Some document-processing plugins use external programs that parse specific proprietary formats—for example, Microsoft Word—into either plain text, images, or HTML. A general plugin called ConvertToPlugin invokes the appropriate conversion program and passes the result to either TEXTPlugin or HTMLPlugin. We describe this in more detail shortly.
Some plugins have individual options, which control what they do in finer detail than the general options allow. Select a plugin from the list of plugins to view a complete list of all of its available options.
Plugins to import proprietary formats
Proprietary formats pose difficult problems for any digital library system. Although documentation may be available about how they work, they are subject to change without notice, and it is difficult to keep up with changes. Greenstone has adopted the policy of using GPL (Gnu Public License) conversion utilities written by people dedicated to the task. Utilities to convert Word and PDF formats are included in the packages directory. These all convert documents to either text or HTML. Then HTMLPlugin and TEXTPlugin are used to further convert them to the Greenstone archive format. ConvertToPlugin is used to include the conversion utilities. Like BasePlugin it is never called directly. Rather, plugins written for individual formats are derived from it: ConvertToPlugin uses Perl's dynamic inheritance scheme to inherit from either TEXTPlugin or HTMLPlugin, depending on the format to which a source document has been converted.
When ConvertToPlugin receives a document, it calls gsConvert.pl (found in
Greenstone3/gs2build/bin/scripts) to invoke the appropriate conversion utility. Once the document has been converted, it is returned to ConvertToPlugin, which invokes the text or HTML plugin as appropriate. Any plugin derived from ConvertToPlugin has an option convert_to, whose argument is either text or HTML, to specify which intermediate format is preferred. Text is faster, but HTML generally looks better, and includes pictures.
When ConvertToPlugin receives a document, it calls gsConvert.pl (found in
GSDLHOME/bin/script) to invoke the appropriate conversion utility. Once the document has been converted, it is returned to ConvertToPlugin, which invokes the text or html plugin as appropriate. Any plugin derived from ConvertToPlugin has an option convert_to, whose argument is either text or html, to specify which intermediate format is preferred. Text is faster, but html generally looks better, and includes pictures.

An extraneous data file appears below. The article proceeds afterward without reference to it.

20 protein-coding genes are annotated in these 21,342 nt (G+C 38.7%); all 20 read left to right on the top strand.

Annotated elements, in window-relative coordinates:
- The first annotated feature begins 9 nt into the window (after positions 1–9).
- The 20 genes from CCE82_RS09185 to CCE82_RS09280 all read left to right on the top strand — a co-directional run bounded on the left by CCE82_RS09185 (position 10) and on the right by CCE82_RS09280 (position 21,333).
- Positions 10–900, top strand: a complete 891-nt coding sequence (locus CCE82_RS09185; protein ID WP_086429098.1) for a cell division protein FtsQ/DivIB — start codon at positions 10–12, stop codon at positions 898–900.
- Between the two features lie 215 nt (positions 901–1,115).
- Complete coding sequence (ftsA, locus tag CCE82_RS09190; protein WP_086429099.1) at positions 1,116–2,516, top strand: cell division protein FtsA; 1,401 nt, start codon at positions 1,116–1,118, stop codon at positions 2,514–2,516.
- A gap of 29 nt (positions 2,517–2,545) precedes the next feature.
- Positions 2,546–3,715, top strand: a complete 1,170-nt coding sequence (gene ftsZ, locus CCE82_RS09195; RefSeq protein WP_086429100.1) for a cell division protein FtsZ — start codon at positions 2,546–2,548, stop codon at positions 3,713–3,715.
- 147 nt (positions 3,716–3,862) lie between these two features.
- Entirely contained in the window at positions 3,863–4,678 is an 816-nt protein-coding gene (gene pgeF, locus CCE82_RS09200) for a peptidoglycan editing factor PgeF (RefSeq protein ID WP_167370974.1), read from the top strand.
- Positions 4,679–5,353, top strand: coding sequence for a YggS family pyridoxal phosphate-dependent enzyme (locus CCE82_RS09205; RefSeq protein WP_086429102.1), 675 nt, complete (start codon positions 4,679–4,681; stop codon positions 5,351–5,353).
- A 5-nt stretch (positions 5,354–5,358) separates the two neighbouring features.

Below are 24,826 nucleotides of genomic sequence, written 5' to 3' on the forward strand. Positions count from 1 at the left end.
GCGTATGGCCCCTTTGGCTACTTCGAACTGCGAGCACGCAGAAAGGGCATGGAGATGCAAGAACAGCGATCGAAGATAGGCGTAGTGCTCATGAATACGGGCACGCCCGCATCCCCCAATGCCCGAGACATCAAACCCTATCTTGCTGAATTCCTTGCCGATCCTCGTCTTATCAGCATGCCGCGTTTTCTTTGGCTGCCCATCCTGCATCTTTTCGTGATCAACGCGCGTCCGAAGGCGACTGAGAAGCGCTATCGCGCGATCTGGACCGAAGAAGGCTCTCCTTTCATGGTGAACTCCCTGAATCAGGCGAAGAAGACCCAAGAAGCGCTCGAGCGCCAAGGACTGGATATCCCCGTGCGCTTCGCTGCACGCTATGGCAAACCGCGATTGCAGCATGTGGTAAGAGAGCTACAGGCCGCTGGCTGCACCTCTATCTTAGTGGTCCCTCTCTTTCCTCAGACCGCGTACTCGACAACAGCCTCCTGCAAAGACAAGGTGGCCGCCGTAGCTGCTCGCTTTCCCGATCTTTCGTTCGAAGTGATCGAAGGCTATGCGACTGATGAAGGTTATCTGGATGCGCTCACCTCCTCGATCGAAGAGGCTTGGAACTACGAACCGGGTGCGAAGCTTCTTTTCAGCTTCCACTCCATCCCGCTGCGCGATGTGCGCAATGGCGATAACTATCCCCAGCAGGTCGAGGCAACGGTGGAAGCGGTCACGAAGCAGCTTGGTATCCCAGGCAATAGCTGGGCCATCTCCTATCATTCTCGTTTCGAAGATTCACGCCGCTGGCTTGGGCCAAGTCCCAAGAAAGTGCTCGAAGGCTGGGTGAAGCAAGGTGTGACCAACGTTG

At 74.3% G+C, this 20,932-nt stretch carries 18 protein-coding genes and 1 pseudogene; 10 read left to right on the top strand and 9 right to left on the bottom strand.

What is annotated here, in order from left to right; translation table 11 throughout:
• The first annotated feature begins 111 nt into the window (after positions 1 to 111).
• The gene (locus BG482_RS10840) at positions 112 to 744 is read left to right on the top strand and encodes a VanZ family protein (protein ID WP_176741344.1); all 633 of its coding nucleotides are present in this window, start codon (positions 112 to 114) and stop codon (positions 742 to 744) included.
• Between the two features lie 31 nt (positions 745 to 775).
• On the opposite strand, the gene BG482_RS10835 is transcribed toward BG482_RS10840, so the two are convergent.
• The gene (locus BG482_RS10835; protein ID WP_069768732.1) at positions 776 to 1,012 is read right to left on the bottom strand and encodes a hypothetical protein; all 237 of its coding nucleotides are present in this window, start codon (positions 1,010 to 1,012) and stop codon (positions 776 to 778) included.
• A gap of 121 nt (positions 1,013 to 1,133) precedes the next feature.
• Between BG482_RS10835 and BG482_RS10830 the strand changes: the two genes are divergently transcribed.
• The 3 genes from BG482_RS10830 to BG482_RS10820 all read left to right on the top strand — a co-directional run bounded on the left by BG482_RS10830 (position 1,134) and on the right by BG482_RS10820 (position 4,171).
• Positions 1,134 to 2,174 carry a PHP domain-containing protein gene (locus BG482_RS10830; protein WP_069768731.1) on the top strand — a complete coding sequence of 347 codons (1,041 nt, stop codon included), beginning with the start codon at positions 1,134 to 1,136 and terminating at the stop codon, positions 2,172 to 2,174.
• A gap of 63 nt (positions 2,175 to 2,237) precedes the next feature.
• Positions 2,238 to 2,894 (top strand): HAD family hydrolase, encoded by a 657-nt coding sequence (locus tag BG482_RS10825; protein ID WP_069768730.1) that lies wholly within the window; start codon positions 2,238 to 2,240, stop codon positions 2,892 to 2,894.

Sometimes there are several conversion utilities for a particular format, and gsConvert may try different ones on a given document. For example, the preferred Word conversion utility wvWare does not cope with anything less than Word 6, and a program called AnyToHTML, which essentially just extracts whatever text strings can be found, is called to convert Word 5 documents.
The steps involved in adding a new external document conversion utility are:
- Install the new conversion utility so that it is accessible by Greenstone (put it in the packages directory).
- Alter gsConvert.pl to use the new conversion utility. This involves adding a new clause to the if statement in the main function, and adding a function that calls the conversion utility.
- Write a top-level plugin that inherits from ConvertToPlugin to catch the format and pass it on.
Greenstone incorporates plugins for many different file formats, listed on the Plugins page. But we are always looking for more! If there is a specific plugin you would like us to write on a contractual basis then contact us. Also, we welcome contributions of code to enable us to extend Greenstone. The following is a list of plugins we would like.
- Gnumeric Spreadsheet
- Kword (all Koffice formats)
- OpenOffice file formats:
- Writer (.sxw)
- Calc (.sxd)
- Impress (.sxi)
- Draw (.sxd)
- StarOffice formats (.sdc, .sdw etc)
- Quicktime (.mov)
- AVI (Audio Video Interleave), Microsoft video
- Windows Media Audio (.wma)
- Windows audio (.wav)
- Sun Audio (.au)
- Audio Interchange File Format (.aiff)
- MIDI (.mid)
- MIDI karoke (.kar)
- CD Audio (.cda)
- Shorten (.shn)
- DjVu (.djvu)
- Photoshop (.psd)
- PaintShopPro (.psp)
- .hqx Mac archive
- Self extracting Archive (.sea)
- Scalable Graphics Format (.svg)
- Synchronized Multimedia Integration Language SMIL (.smil)
- Macromedia Flash (.fla)
- Macromedia shockwave (.swf)
- TrueType fonts (TTF)